Re: mmap and SIGBUS


> > Yep, seen that discussion. I did not agree with jamie, IMNSHO SIGBUS
> > sometimes is better than not being able to view files > virtual mem.

This statement is not clear.  As I understand, getting SIGBUS would kill
MC, which implies not being able to view files on which it happens.

> I like SIGBUS because it can be used for error detection and recovery.
> (When it is implemented correctly and returns the address in
> siginfo->si_addr; not all the Linux targets do this properly, in fact
> i386 was one that did not pass a test of this)

I believe that it's better if mmap just failed instead of returning
success and allocating memory that cannot be accessed.  Maybe there is a
flag that would cause mmap to fail?

> And I like mmap, not just because of the file size thing but because it
> should provide the fastest parsers and reduce VM page duplication.  (I
> use it for text parsing, and so does GCC these days).  SIGBUS is an
> essential ingredient in fast parsers, if they are to recover on
> problematic filesystems.  Fortunately, recovery from SIGBUS _is_
> possible when it's required.

I'm not very experienced in such matters, but I understand that the only
way to recover after SIGBUS and SIGSEGV is to use longjpm in the signal
handler.  Otherwise, the same instruction is executed, and if it's
something like "movl (%edx), %eax", there is no way to prevent it from
failing over and over again.  Is it correct?

> I disagree say that accepting the occasional program crash is ok though
> -- that sort of "unlikely" thinking reminds me too much of the recent
> painful realisation that I can't run simple Gnome apps over an
> SSH-tunnelled X session (bah!), so I can't access my remote GnomeCal
> calendar (double bah, whatever happened to lovely X network transparency?).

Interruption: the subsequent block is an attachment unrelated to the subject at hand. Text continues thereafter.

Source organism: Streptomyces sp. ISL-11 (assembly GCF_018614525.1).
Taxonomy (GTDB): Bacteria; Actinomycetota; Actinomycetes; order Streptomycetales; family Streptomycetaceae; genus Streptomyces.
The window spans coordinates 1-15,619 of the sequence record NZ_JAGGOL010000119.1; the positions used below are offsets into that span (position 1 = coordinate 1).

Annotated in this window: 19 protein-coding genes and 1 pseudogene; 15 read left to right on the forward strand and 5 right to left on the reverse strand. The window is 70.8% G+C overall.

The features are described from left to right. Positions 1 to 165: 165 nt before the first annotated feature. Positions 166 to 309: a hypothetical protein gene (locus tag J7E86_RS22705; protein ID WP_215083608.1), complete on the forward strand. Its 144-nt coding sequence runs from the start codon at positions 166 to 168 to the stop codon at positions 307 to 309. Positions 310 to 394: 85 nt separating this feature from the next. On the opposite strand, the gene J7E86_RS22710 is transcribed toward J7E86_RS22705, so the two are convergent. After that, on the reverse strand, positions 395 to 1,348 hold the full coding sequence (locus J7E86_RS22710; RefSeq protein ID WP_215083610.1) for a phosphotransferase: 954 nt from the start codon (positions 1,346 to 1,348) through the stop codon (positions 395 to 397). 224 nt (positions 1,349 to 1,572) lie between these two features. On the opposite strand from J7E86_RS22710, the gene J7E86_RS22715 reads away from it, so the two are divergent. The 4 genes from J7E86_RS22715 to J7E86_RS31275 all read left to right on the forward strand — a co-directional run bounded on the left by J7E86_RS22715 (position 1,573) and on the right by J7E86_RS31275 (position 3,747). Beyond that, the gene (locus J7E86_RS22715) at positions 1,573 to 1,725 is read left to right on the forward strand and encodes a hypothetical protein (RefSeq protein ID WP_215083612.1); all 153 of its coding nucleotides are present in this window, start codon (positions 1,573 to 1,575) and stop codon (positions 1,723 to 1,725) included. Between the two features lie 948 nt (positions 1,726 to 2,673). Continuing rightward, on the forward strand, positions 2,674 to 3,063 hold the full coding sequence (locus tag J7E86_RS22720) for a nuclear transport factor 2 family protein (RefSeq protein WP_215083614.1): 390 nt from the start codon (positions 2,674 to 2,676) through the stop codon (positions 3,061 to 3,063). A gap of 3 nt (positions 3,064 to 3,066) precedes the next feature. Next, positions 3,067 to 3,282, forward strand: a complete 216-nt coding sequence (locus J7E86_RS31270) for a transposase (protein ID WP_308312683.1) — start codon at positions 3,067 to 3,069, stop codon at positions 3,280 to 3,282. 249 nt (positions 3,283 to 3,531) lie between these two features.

I agree with you that any crash is bad, unless it's meant to kill resource

I can intercept SIGBUS, but should the viewer refuse to view the file at
all or it should revert to loading the whole file in memory?

Your sentiment about network transparency is very understandable.  Some
people want their fancy keyboard combinations work they do in Windows, but
the terminfo database doesn't have entries for keys like Ctrl-Alt-PgUp.
Making everyone happy requires either hacks or redesigning very
fundamental things.

> What I wrote about dirtying all the pages is something you have to do if
> you want to be sure your program sees a snapshot of the file at "load"
> time, in the style of an editor that has a "Load File" operation.  To
> ensure it works with huge files, I suppose you could copy the edited
> file and mmap the copy, instead of touching any pages.
> For a file viewer such as GMC, perhaps that behaviour is not important.


> Trapping SIGBUS and recovering in a file viewer is important IMO, not
> least because it is quite easy to do.  You don't even need
> siginfo->si_addr if you know which file is being parsed for the display
> at SIGBUS time, and the parsing/display code itself does not need any
> special code.

The viewer is written in a highly reentrant manner, but it should be
possible to set some static variable to the "struct view" containing all
the inforamtion about the current viewer instance before doing "dangerous"
things, like accessing the mmap()ed memory the first time.

If SIGBUS can arrive during any memory access, not just the first one,
then it may be harder to do, but still possible (only the currently
displayed viewer is likely to be "guilty").

"info libc" (glibc-2.2.4) doesn't mention "siginfo" and "si_addr".  Is it

Pavel Roskin

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